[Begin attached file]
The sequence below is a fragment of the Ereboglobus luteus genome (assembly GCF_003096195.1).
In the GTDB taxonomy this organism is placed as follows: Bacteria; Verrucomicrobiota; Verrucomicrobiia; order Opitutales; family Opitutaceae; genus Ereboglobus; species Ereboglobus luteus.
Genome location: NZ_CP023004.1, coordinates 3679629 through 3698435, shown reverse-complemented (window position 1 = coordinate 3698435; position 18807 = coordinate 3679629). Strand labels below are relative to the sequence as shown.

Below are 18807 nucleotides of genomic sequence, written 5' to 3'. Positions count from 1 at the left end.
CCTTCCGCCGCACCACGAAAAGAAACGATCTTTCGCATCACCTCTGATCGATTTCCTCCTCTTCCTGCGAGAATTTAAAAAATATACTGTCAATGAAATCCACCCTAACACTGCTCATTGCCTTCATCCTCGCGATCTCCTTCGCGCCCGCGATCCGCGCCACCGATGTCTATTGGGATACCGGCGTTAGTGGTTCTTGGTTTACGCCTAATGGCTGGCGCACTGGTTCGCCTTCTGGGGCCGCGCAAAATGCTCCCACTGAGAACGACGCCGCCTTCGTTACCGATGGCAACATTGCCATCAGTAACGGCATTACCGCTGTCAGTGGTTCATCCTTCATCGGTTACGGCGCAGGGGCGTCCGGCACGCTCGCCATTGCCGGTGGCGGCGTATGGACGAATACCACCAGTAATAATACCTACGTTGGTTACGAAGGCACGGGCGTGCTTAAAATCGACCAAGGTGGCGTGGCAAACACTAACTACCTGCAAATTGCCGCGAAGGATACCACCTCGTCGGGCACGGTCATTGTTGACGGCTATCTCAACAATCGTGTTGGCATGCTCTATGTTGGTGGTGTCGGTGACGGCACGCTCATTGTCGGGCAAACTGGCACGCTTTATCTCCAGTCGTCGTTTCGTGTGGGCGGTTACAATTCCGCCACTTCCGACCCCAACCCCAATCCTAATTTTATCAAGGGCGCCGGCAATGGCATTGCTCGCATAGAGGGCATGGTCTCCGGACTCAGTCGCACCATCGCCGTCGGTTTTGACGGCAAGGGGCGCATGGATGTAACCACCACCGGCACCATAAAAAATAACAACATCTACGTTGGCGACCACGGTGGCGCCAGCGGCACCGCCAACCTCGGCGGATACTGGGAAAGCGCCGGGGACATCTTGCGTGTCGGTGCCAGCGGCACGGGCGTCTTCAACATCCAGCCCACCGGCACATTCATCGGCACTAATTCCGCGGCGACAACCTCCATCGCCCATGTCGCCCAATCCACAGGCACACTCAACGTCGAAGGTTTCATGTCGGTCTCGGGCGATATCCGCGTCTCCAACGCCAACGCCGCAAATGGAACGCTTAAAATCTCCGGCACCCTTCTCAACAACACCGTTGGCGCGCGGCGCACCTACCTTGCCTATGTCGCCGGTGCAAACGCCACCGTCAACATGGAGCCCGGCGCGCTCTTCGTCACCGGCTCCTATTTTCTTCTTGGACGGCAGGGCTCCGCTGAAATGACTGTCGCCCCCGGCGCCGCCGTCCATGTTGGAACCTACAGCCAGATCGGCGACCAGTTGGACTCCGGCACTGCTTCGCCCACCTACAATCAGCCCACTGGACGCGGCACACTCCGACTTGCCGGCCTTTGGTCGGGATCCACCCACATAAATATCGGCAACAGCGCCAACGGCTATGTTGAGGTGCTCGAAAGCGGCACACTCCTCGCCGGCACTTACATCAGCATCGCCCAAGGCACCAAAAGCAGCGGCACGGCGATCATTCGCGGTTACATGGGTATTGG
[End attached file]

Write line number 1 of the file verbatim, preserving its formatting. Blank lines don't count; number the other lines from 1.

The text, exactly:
The sequence below is a fragment of the Ereboglobus luteus genome (assembly GCF_003096195.1).